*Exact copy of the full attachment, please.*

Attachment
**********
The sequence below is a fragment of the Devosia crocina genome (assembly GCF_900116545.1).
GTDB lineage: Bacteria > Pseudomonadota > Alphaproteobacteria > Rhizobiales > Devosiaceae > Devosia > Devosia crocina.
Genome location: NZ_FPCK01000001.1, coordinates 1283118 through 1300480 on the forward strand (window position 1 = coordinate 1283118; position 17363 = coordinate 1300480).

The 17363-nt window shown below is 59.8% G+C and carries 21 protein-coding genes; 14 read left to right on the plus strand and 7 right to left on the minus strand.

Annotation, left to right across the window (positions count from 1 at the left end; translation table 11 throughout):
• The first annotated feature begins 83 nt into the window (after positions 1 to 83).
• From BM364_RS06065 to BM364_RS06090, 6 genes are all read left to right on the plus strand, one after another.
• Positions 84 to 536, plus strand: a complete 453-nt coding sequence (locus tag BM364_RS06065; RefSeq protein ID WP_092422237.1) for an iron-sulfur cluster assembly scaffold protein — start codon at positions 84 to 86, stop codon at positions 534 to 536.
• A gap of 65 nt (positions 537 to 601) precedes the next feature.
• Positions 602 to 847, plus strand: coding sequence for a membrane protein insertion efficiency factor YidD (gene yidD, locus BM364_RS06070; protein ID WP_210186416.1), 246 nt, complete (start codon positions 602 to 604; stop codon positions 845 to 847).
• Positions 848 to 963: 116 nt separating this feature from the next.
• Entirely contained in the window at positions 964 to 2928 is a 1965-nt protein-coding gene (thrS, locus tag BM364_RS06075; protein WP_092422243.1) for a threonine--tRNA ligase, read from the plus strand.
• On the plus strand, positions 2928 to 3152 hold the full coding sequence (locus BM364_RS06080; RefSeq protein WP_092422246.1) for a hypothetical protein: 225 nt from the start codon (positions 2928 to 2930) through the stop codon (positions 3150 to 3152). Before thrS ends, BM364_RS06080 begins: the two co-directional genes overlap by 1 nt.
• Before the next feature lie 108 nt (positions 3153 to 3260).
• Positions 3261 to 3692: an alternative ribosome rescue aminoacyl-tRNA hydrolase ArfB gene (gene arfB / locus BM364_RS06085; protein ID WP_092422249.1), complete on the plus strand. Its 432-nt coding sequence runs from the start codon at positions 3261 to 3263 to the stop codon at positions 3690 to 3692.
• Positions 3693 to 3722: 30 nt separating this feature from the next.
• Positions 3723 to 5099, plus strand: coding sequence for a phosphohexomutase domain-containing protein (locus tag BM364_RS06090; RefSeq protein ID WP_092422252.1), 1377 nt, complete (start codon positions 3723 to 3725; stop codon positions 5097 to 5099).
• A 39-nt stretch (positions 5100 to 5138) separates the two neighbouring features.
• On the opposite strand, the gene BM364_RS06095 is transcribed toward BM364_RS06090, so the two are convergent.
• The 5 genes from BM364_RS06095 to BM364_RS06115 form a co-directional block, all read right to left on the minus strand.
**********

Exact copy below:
The sequence below is a fragment of the Devosia crocina genome (assembly GCF_900116545.1).
GTDB lineage: Bacteria > Pseudomonadota > Alphaproteobacteria > Rhizobiales > Devosiaceae > Devosia > Devosia crocina.
Genome location: NZ_FPCK01000001.1, coordinates 1283118 through 1300480 on the forward strand (window position 1 = coordinate 1283118; position 17363 = coordinate 1300480).

The 17363-nt window shown below is 59.8% G+C and carries 21 protein-coding genes; 14 read left to right on the plus strand and 7 right to left on the minus strand.

Annotation, left to right across the window (positions count from 1 at the left end; translation table 11 throughout):
• The first annotated feature begins 83 nt into the window (after positions 1 to 83).
• From BM364_RS06065 to BM364_RS06090, 6 genes are all read left to right on the plus strand, one after another.
• Positions 84 to 536, plus strand: a complete 453-nt coding sequence (locus tag BM364_RS06065; RefSeq protein ID WP_092422237.1) for an iron-sulfur cluster assembly scaffold protein — start codon at positions 84 to 86, stop codon at positions 534 to 536.
• A gap of 65 nt (positions 537 to 601) precedes the next feature.
• Positions 602 to 847, plus strand: coding sequence for a membrane protein insertion efficiency factor YidD (gene yidD, locus BM364_RS06070; protein ID WP_210186416.1), 246 nt, complete (start codon positions 602 to 604; stop codon positions 845 to 847).
• Positions 848 to 963: 116 nt separating this feature from the next.
• Entirely contained in the window at positions 964 to 2928 is a 1965-nt protein-coding gene (thrS, locus tag BM364_RS06075; protein WP_092422243.1) for a threonine--tRNA ligase, read from the plus strand.
• On the plus strand, positions 2928 to 3152 hold the full coding sequence (locus BM364_RS06080; RefSeq protein WP_092422246.1) for a hypothetical protein: 225 nt from the start codon (positions 2928 to 2930) through the stop codon (positions 3150 to 3152). Before thrS ends, BM364_RS06080 begins: the two co-directional genes overlap by 1 nt.
• Before the next feature lie 108 nt (positions 3153 to 3260).
• Positions 3261 to 3692: an alternative ribosome rescue aminoacyl-tRNA hydrolase ArfB gene (gene arfB / locus BM364_RS06085; protein ID WP_092422249.1), complete on the plus strand. Its 432-nt coding sequence runs from the start codon at positions 3261 to 3263 to the stop codon at positions 3690 to 3692.
• Positions 3693 to 3722: 30 nt separating this feature from the next.
• Positions 3723 to 5099, plus strand: coding sequence for a phosphohexomutase domain-containing protein (locus tag BM364_RS06090; RefSeq protein ID WP_092422252.1), 1377 nt, complete (start codon positions 3723 to 3725; stop codon positions 5097 to 5099).
• A 39-nt stretch (positions 5100 to 5138) separates the two neighbouring features.
• On the opposite strand, the gene BM364_RS06095 is transcribed toward BM364_RS06090, so the two are convergent.
• The 5 genes from BM364_RS06095 to BM364_RS06115 form a co-directional block, all read right to left on the minus strand.